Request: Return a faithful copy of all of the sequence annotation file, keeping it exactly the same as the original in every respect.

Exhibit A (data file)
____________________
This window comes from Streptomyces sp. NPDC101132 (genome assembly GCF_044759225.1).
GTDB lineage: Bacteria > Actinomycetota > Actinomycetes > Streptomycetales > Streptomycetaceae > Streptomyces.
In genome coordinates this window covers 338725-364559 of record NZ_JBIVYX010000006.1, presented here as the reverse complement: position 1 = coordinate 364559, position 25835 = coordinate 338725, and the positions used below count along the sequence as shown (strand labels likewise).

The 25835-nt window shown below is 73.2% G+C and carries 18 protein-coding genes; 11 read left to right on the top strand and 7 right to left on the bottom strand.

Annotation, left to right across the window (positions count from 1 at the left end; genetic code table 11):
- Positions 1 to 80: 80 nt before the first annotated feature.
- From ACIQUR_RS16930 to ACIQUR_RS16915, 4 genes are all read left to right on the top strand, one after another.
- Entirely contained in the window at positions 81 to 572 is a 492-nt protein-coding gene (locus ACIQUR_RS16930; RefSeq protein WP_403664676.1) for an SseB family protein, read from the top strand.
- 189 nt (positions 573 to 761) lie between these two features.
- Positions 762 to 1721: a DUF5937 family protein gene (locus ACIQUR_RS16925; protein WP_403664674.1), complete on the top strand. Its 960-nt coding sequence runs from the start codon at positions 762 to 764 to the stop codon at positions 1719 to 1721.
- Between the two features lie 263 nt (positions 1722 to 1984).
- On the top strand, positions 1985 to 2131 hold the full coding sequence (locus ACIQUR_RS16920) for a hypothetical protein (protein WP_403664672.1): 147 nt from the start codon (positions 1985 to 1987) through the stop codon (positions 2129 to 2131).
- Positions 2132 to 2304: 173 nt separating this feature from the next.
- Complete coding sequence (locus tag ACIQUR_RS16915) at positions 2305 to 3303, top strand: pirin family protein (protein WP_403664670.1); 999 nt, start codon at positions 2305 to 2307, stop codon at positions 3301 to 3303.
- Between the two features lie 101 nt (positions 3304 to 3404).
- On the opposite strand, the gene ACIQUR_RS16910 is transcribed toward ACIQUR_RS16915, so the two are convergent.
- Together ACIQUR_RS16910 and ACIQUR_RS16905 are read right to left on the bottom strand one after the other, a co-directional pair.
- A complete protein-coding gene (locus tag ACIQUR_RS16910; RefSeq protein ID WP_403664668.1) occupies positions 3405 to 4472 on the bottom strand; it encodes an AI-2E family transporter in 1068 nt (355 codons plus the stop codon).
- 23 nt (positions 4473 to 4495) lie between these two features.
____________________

This window comes from Streptomyces sp. NPDC101132 (genome assembly GCF_044759225.1).
GTDB lineage: Bacteria > Actinomycetota > Actinomycetes > Streptomycetales > Streptomycetaceae > Streptomyces.
In genome coordinates this window covers 338725-364559 of record NZ_JBIVYX010000006.1, presented here as the reverse complement: position 1 = coordinate 364559, position 25835 = coordinate 338725, and the positions used below count along the sequence as shown (strand labels likewise).

The 25835-nt window shown below is 73.2% G+C and carries 18 protein-coding genes; 11 read left to right on the top strand and 7 right to left on the bottom strand.

Annotation, left to right across the window (positions count from 1 at the left end; genetic code table 11):
- Positions 1 to 80: 80 nt before the first annotated feature.
- From ACIQUR_RS16930 to ACIQUR_RS16915, 4 genes are all read left to right on the top strand, one after another.
- Entirely contained in the window at positions 81 to 572 is a 492-nt protein-coding gene (locus ACIQUR_RS16930; RefSeq protein WP_403664676.1) for an SseB family protein, read from the top strand.
- 189 nt (positions 573 to 761) lie between these two features.
- Positions 762 to 1721: a DUF5937 family protein gene (locus ACIQUR_RS16925; protein WP_403664674.1), complete on the top strand. Its 960-nt coding sequence runs from the start codon at positions 762 to 764 to the stop codon at positions 1719 to 1721.
- Between the two features lie 263 nt (positions 1722 to 1984).
- On the top strand, positions 1985 to 2131 hold the full coding sequence (locus ACIQUR_RS16920) for a hypothetical protein (protein WP_403664672.1): 147 nt from the start codon (positions 1985 to 1987) through the stop codon (positions 2129 to 2131).
- Positions 2132 to 2304: 173 nt separating this feature from the next.
- Complete coding sequence (locus tag ACIQUR_RS16915) at positions 2305 to 3303, top strand: pirin family protein (protein WP_403664670.1); 999 nt, start codon at positions 2305 to 2307, stop codon at positions 3301 to 3303.
- Between the two features lie 101 nt (positions 3304 to 3404).
- On the opposite strand, the gene ACIQUR_RS16910 is transcribed toward ACIQUR_RS16915, so the two are convergent.
- Together ACIQUR_RS16910 and ACIQUR_RS16905 are read right to left on the bottom strand one after the other, a co-directional pair.
- A complete protein-coding gene (locus tag ACIQUR_RS16910; RefSeq protein ID WP_403664668.1) occupies positions 3405 to 4472 on the bottom strand; it encodes an AI-2E family transporter in 1068 nt (355 codons plus the stop codon).
- 23 nt (positions 4473 to 4495) lie between these two features.